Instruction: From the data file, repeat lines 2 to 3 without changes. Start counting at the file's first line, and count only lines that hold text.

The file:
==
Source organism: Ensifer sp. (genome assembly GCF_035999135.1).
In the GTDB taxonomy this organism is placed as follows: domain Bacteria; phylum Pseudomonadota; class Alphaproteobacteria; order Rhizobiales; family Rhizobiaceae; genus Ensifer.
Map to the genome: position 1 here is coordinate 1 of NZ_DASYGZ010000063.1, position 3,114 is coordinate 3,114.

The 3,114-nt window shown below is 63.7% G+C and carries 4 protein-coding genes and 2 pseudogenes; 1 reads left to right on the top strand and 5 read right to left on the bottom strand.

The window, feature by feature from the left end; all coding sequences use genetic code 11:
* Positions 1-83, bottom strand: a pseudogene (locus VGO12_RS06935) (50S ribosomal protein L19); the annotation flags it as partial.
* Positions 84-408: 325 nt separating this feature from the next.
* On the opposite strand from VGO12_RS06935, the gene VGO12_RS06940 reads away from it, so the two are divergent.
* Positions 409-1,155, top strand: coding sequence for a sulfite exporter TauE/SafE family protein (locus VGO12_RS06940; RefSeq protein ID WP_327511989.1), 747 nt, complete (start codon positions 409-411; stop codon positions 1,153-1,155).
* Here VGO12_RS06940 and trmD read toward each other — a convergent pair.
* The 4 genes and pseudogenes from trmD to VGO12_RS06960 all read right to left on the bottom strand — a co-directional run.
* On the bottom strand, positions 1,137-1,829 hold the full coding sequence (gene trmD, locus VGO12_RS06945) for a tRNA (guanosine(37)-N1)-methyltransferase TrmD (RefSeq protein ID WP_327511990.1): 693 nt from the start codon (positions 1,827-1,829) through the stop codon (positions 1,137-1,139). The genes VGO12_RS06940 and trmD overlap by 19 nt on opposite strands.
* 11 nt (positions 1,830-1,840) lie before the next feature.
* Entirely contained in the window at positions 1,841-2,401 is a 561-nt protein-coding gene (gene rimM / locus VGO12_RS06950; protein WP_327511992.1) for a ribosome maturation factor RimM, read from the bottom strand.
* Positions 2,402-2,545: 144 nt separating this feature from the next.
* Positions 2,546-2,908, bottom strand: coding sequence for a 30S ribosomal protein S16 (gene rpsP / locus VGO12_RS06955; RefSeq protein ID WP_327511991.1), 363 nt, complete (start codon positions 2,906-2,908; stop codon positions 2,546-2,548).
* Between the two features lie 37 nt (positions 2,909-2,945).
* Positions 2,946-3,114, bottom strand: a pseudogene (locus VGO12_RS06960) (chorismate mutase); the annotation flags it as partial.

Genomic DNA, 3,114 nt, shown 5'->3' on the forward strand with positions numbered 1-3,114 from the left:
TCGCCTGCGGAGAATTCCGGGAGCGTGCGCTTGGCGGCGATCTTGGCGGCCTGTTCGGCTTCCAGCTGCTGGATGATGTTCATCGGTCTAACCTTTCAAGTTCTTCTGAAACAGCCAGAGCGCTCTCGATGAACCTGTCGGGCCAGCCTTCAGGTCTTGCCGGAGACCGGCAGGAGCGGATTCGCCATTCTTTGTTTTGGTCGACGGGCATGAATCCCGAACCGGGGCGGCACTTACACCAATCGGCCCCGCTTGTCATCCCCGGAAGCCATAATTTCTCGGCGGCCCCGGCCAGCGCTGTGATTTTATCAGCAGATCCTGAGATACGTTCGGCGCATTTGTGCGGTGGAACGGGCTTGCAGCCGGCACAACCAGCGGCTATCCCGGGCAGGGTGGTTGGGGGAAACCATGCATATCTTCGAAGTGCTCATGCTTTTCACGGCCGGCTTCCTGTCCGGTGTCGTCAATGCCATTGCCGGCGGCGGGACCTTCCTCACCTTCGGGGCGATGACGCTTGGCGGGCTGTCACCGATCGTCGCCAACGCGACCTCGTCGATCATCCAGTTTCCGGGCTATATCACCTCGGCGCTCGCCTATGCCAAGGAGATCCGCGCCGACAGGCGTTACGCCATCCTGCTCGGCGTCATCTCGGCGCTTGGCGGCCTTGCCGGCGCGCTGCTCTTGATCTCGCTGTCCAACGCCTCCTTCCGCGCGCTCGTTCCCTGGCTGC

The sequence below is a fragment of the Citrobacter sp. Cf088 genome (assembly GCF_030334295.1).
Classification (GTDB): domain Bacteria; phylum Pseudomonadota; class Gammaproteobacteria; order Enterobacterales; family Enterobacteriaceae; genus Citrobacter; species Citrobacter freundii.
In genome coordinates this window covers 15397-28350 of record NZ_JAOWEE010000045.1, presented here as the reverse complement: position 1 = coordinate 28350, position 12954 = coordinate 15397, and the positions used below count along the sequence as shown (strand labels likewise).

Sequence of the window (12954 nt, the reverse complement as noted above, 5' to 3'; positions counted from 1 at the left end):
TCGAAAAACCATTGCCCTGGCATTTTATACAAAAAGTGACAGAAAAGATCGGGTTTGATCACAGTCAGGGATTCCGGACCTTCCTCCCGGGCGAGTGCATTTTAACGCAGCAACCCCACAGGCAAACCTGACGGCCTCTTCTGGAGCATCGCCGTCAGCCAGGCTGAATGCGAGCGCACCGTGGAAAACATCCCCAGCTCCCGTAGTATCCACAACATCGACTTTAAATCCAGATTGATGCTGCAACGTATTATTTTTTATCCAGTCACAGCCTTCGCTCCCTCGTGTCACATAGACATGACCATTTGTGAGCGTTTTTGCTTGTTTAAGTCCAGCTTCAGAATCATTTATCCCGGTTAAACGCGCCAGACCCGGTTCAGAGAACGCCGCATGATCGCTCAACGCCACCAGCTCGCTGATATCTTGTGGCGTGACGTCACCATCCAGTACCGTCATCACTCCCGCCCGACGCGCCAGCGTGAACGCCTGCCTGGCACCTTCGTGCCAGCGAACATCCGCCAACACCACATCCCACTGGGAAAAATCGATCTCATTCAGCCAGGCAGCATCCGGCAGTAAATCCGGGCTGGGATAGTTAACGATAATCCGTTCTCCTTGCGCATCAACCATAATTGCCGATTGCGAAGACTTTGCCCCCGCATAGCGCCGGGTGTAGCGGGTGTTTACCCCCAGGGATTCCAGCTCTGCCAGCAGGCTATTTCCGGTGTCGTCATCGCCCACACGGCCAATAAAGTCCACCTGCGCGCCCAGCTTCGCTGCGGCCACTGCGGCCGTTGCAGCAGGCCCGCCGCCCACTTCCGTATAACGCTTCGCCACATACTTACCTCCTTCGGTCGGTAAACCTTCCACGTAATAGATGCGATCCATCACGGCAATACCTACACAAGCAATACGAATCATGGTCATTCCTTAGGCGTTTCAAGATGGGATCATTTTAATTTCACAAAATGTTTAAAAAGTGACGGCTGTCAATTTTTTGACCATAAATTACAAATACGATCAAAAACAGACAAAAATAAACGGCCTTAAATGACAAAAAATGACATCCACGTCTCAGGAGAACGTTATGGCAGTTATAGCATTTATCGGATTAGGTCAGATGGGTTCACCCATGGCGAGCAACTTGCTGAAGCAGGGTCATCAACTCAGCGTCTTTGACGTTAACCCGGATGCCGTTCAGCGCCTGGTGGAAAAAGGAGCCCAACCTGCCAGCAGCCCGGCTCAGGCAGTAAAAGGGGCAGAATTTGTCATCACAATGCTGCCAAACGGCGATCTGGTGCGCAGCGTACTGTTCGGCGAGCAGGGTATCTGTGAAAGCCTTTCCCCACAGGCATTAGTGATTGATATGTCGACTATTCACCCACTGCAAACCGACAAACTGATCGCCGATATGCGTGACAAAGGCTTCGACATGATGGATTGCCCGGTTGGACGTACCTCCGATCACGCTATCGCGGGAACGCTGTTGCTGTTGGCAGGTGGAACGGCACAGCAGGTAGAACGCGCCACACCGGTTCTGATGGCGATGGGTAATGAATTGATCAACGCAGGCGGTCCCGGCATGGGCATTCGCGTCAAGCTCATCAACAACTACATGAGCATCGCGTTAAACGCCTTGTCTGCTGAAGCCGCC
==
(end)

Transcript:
In the GTDB taxonomy this organism is placed as follows: domain Bacteria; phylum Pseudomonadota; class Alphaproteobacteria; order Rhizobiales; family Rhizobiaceae; genus Ensifer.
Map to the genome: position 1 here is coordinate 1 of NZ_DASYGZ010000063.1, position 3,114 is coordinate 3,114.